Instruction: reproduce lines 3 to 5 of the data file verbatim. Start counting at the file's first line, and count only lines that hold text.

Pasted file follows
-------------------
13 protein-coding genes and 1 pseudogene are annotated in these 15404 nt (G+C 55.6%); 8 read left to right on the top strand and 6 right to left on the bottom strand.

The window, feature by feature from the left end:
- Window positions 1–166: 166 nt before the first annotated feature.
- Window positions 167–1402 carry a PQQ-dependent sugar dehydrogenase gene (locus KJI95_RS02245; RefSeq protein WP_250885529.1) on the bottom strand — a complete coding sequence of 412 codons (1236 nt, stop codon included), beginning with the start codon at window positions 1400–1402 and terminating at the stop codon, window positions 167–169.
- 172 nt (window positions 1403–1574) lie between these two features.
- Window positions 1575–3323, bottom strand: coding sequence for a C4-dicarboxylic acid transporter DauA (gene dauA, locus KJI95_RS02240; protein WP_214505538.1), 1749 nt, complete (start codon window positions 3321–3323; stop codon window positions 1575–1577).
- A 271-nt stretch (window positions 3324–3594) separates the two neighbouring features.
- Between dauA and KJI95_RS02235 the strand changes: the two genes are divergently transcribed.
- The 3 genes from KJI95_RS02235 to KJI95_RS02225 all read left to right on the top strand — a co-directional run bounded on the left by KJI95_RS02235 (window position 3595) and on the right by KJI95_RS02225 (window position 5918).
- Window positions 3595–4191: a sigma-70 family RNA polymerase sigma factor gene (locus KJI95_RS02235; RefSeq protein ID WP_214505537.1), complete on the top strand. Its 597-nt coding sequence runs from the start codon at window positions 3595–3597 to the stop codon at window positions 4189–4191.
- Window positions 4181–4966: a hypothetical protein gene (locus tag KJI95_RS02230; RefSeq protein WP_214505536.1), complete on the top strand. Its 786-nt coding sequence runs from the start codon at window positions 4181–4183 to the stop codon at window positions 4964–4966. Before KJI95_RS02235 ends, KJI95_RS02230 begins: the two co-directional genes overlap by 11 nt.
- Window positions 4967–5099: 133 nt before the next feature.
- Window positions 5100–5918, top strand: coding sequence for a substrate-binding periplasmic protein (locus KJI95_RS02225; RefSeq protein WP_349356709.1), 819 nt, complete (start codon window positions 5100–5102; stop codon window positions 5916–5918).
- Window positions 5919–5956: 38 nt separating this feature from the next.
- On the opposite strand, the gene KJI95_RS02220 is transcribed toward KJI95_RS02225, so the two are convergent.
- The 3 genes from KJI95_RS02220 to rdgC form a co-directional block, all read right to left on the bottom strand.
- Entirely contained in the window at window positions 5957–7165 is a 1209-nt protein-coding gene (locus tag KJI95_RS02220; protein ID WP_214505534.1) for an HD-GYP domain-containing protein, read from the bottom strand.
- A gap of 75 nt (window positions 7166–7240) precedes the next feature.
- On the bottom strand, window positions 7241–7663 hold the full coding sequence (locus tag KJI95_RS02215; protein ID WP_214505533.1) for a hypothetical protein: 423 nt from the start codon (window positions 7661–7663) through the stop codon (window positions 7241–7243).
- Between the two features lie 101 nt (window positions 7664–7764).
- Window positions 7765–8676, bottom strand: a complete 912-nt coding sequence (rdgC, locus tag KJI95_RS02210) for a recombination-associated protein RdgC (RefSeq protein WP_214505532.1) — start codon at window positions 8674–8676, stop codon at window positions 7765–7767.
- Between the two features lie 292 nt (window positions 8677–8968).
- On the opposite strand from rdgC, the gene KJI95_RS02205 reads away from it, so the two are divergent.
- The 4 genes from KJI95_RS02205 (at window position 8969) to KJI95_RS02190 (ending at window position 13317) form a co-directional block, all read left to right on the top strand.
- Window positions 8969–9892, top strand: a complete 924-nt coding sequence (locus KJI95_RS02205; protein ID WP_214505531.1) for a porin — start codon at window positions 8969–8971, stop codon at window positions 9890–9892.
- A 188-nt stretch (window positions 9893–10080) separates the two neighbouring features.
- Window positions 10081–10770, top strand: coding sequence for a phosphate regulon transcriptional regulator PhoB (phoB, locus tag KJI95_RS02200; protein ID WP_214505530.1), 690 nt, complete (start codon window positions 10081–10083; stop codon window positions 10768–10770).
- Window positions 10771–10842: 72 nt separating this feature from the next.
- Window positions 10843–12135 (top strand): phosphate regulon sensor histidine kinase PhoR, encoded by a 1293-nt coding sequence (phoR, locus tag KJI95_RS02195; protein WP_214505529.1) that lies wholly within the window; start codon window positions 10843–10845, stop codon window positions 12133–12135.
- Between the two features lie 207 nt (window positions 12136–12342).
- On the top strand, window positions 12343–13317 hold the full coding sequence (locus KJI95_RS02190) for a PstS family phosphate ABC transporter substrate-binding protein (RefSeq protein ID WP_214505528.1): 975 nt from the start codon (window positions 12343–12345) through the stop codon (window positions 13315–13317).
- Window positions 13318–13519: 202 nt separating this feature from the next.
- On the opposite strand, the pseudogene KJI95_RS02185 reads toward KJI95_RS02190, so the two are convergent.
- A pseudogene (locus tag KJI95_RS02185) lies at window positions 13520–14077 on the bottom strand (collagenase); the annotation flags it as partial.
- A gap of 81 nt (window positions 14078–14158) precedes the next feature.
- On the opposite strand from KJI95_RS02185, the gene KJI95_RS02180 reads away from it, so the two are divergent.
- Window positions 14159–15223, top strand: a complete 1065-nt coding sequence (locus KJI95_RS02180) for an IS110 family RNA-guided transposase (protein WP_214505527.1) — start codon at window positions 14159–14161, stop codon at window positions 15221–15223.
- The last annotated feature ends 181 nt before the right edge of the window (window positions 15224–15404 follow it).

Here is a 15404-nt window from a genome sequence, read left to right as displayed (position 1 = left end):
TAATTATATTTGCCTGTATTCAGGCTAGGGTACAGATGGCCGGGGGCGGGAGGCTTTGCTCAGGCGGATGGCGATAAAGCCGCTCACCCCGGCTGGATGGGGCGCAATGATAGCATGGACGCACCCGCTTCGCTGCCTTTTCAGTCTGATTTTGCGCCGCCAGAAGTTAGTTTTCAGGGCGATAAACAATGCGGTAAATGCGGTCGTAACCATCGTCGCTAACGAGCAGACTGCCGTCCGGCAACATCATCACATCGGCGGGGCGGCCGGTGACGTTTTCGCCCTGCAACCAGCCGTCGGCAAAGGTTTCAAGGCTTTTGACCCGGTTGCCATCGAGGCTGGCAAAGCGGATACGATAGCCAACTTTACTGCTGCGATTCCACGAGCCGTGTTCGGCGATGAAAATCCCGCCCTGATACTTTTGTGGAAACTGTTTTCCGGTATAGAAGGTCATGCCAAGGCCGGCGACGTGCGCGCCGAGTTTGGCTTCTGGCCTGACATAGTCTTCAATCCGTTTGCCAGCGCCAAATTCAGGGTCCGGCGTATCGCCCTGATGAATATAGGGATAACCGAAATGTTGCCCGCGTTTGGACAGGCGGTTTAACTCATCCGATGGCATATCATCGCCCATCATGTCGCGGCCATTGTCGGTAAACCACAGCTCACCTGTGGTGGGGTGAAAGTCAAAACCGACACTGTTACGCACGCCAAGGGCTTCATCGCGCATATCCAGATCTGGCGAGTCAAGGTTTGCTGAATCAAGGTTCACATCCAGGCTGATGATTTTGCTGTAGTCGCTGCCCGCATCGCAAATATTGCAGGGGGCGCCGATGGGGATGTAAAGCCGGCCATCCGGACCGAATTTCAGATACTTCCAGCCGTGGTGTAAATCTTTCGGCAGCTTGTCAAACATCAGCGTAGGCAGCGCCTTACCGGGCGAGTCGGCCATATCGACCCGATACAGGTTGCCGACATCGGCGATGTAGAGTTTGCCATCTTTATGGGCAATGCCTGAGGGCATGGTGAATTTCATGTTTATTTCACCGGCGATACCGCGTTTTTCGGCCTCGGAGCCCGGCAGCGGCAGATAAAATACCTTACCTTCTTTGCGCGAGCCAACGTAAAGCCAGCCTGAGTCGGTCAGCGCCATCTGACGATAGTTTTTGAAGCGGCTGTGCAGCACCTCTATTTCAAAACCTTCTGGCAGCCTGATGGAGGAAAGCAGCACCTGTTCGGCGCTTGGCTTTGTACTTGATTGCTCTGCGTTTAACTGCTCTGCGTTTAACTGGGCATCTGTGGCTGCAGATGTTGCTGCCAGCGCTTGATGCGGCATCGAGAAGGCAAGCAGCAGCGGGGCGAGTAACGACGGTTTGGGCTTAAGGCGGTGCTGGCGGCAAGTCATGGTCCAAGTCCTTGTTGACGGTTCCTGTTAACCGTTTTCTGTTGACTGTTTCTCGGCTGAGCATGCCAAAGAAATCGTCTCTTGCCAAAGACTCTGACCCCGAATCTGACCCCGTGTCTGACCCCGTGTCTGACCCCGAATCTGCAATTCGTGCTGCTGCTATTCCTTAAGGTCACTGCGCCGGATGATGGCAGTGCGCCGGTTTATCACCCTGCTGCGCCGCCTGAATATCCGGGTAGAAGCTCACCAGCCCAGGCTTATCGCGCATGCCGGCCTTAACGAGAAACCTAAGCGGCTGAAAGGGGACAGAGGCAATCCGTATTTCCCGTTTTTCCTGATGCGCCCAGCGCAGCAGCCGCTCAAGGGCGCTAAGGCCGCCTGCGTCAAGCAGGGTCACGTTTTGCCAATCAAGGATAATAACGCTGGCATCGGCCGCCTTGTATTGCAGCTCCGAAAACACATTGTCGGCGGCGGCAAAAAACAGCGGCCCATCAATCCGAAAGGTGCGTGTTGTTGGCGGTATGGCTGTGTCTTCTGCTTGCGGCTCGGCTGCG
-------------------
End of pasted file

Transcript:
- Window positions 1–166: 166 nt before the first annotated feature.
- Window positions 167–1402 carry a PQQ-dependent sugar dehydrogenase gene (locus KJI95_RS02245; RefSeq protein WP_250885529.1) on the bottom strand — a complete coding sequence of 412 codons (1236 nt, stop codon included), beginning with the start codon at window positions 1400–1402 and terminating at the stop codon, window positions 167–169.
- 172 nt (window positions 1403–1574) lie between these two features.